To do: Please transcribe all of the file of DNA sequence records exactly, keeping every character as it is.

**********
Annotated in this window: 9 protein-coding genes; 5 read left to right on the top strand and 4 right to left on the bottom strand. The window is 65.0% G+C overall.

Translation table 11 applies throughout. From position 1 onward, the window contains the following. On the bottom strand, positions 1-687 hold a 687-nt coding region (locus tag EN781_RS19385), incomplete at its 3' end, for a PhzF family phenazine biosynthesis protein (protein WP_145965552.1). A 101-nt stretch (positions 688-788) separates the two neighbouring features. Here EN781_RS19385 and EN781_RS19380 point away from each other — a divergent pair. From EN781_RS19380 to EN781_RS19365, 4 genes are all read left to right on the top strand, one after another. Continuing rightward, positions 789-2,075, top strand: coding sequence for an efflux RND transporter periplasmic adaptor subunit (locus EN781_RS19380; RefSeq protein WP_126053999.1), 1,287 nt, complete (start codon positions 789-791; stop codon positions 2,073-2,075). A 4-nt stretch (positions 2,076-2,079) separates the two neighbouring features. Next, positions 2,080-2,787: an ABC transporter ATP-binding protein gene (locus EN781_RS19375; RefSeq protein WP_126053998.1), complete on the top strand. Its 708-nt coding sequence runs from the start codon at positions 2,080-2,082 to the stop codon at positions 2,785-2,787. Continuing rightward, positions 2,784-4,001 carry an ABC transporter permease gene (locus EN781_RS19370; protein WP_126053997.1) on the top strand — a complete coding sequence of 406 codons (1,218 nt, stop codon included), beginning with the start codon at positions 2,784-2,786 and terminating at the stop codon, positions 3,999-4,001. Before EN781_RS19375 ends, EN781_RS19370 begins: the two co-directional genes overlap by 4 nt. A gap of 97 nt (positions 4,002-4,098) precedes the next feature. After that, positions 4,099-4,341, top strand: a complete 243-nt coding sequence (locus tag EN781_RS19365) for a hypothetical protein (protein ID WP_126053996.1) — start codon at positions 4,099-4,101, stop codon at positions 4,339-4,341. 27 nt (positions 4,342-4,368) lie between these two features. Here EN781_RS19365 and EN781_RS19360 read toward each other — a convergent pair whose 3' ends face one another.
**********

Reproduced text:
Annotated in this window: 9 protein-coding genes; 5 read left to right on the top strand and 4 right to left on the bottom strand. The window is 65.0% G+C overall.

Translation table 11 applies throughout. From position 1 onward, the window contains the following. On the bottom strand, positions 1-687 hold a 687-nt coding region (locus tag EN781_RS19385), incomplete at its 3' end, for a PhzF family phenazine biosynthesis protein (protein WP_145965552.1). A 101-nt stretch (positions 688-788) separates the two neighbouring features. Here EN781_RS19385 and EN781_RS19380 point away from each other — a divergent pair. From EN781_RS19380 to EN781_RS19365, 4 genes are all read left to right on the top strand, one after another. Continuing rightward, positions 789-2,075, top strand: coding sequence for an efflux RND transporter periplasmic adaptor subunit (locus EN781_RS19380; RefSeq protein WP_126053999.1), 1,287 nt, complete (start codon positions 789-791; stop codon positions 2,073-2,075). A 4-nt stretch (positions 2,076-2,079) separates the two neighbouring features. Next, positions 2,080-2,787: an ABC transporter ATP-binding protein gene (locus EN781_RS19375; RefSeq protein WP_126053998.1), complete on the top strand. Its 708-nt coding sequence runs from the start codon at positions 2,080-2,082 to the stop codon at positions 2,785-2,787. Continuing rightward, positions 2,784-4,001 carry an ABC transporter permease gene (locus EN781_RS19370; protein WP_126053997.1) on the top strand — a complete coding sequence of 406 codons (1,218 nt, stop codon included), beginning with the start codon at positions 2,784-2,786 and terminating at the stop codon, positions 3,999-4,001. Before EN781_RS19375 ends, EN781_RS19370 begins: the two co-directional genes overlap by 4 nt. A gap of 97 nt (positions 4,002-4,098) precedes the next feature. After that, positions 4,099-4,341, top strand: a complete 243-nt coding sequence (locus tag EN781_RS19365) for a hypothetical protein (protein ID WP_126053996.1) — start codon at positions 4,099-4,101, stop codon at positions 4,339-4,341. 27 nt (positions 4,342-4,368) lie between these two features. Here EN781_RS19365 and EN781_RS19360 read toward each other — a convergent pair whose 3' ends face one another.